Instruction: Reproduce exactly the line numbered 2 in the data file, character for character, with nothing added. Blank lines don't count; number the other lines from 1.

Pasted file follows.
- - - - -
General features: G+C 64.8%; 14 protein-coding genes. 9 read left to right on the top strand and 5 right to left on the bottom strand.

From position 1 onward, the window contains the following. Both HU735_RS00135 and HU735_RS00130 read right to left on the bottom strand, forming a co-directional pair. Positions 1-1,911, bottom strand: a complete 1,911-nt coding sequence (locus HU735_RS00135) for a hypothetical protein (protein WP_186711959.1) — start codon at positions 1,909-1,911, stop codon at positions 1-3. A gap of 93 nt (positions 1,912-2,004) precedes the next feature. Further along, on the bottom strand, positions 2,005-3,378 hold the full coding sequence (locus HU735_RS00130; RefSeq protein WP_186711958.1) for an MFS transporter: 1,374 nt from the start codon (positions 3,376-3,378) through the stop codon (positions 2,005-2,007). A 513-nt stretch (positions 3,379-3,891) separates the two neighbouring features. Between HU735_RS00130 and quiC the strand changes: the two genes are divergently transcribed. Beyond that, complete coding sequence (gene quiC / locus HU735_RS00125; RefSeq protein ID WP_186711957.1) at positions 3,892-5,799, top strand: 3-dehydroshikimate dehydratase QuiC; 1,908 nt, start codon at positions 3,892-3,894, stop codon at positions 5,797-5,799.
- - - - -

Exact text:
From position 1 onward, the window contains the following. Both HU735_RS00135 and HU735_RS00130 read right to left on the bottom strand, forming a co-directional pair. Positions 1-1,911, bottom strand: a complete 1,911-nt coding sequence (locus HU735_RS00135) for a hypothetical protein (protein WP_186711959.1) — start codon at positions 1,909-1,911, stop codon at positions 1-3. A gap of 93 nt (positions 1,912-2,004) precedes the next feature. Further along, on the bottom strand, positions 2,005-3,378 hold the full coding sequence (locus HU735_RS00130; RefSeq protein WP_186711958.1) for an MFS transporter: 1,374 nt from the start codon (positions 3,376-3,378) through the stop codon (positions 2,005-2,007). A 513-nt stretch (positions 3,379-3,891) separates the two neighbouring features. Between HU735_RS00130 and quiC the strand changes: the two genes are divergently transcribed. Beyond that, complete coding sequence (gene quiC / locus HU735_RS00125; RefSeq protein ID WP_186711957.1) at positions 3,892-5,799, top strand: 3-dehydroshikimate dehydratase QuiC; 1,908 nt, start codon at positions 3,892-3,894, stop codon at positions 5,797-5,799.